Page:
I should have guessed, knowing your fondness for Clark's work. Southwark from his Round Text Copies, page 90 (of the 1941 Dover reprint of the UP at least). Although not mentioned on the page, "Engrav'd by Bickham himself. This is a wonderful page, if anyone is looking for an exemplar of English Roundhand, you can't go wrong with this one.
Title: Re: Fine Entrance and Exit Strokes + Gum Arabic
Post by: Ken Fraser on November 30, 2021, 10:21:15 AM
Well said! ;D
Title: Re: Fine Entrance and Exit Strokes + Gum Arabic
Post by: Ken Fraser on December 01, 2021, 10:25:30 AM
In addition to the above, I can't resist the temptation to post this example of English Roundhand, later known as Copperplate.
Over many years this has been my favourite piece of Calligraphy by my favourite calligrapher, Willington Clark.  It is one of his many contributions to "The Universal Penman" by George Bickham. I don't know enough superlatives to describe this magnificent piece of writing. A framed copy is the only piece of calligraphy hanging in my work room. For years, I had imagined an elderly 18th century scribe at his desk carefully producing this masterpiece. I was astonished to learn recently that in fact he wrote this page before he was 20 years old!  This was written by a teenager!!
Willington Clark died when ne was only 39 years old. He burned brightly and briefly - what a talent!

To return to the topic - note the fine hairlines which balance perfectly with the weight of the downstrokes.
Title: Re: Fine Entrance and Exit Strokes + Gum Arabic
Post by: AnasaziWrites on December 02, 2021, 05:54:52 PM
In addition to the above, I can't resist the temptation to post this example of English Roundhand, later known as Copperplate.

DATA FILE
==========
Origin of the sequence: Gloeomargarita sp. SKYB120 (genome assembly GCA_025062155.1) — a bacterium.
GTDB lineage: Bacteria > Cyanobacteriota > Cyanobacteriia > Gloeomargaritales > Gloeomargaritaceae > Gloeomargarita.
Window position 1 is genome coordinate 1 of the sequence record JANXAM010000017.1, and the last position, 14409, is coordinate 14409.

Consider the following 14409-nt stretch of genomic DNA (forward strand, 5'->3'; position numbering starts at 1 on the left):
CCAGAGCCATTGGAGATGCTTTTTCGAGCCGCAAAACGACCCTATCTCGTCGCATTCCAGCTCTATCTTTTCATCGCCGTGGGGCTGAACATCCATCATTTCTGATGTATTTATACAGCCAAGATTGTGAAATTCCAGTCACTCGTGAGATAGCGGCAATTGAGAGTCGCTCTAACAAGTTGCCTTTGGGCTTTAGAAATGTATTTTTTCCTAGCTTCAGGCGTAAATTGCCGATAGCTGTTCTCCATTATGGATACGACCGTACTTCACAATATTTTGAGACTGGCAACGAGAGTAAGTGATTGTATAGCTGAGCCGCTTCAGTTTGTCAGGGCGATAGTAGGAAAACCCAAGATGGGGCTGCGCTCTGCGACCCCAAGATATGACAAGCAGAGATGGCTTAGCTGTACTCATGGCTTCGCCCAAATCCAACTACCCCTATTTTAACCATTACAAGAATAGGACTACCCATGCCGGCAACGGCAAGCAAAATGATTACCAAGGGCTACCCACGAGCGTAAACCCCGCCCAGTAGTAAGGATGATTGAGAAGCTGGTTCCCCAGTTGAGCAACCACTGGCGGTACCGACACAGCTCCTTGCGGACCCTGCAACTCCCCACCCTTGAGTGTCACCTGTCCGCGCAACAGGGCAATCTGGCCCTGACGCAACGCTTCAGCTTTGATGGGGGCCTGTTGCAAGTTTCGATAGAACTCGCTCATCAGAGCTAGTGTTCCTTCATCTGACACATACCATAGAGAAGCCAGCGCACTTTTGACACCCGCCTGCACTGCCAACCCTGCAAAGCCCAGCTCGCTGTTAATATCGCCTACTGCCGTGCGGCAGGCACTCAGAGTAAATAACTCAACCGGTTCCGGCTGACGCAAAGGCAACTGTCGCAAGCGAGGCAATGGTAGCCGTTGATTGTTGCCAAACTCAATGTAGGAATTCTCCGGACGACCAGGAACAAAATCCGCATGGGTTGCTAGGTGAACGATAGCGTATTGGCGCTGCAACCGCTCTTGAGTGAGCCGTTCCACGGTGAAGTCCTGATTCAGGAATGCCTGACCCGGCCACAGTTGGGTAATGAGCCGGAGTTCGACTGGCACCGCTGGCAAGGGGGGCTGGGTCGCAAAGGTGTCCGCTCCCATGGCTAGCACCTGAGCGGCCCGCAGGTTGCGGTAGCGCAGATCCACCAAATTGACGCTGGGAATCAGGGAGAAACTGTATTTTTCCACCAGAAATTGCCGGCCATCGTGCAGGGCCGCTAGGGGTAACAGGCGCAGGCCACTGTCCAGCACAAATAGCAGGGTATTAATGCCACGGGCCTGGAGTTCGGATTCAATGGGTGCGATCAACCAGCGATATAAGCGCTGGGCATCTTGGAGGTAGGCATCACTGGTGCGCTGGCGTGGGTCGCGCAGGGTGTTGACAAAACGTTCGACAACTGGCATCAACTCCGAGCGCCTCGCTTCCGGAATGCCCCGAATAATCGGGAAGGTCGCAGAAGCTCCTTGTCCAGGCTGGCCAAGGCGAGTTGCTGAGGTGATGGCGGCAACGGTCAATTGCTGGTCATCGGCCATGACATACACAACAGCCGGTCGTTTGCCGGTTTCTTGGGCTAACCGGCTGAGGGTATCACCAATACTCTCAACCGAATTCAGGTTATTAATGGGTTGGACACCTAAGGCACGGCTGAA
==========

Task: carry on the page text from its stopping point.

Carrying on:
Over many years this has been my favourite piece of Calligraphy by my favourite calligrapher, Willington Clark.  It is one of his many contributions to "The Universal Penman" by George Bickham. I don't know enough superlatives to describe this magnificent piece of writing. A framed copy is the only piece of calligraphy hanging in my work room. For years, I had imagined an elderly 18th century scribe at his desk carefully producing this masterpiece. I was astonished to learn recently that in fact he wrote this page before he was 20 years old!  This was written by a teenager!!
Willington Clark died when ne was only 39 years old. He burned brightly and briefly - what a talent!

To return to the topic - note the fine hairlines which balance perfectly with the weight of the downstrokes.
What a beautiful piece of work.

Clark's life was brief by standards today, but he fortunately did pretty well in early 18th century England. Average male life expectancy in England at his time was about 33 years, although it did dip to as low as 25 in the 1720's. Would that he could have lived as long as say, Ben Franklin.
Title: Re: Fine Entrance and Exit Strokes + Gum Arabic
Post by: Erica McPhee on December 02, 2021, 07:09:11 PM
Fascinating and beautiful! It makes my heart sing to hear your passion for this piece Ken. And it is astonishing that he did the work when he was in his teens. Thank you for the share!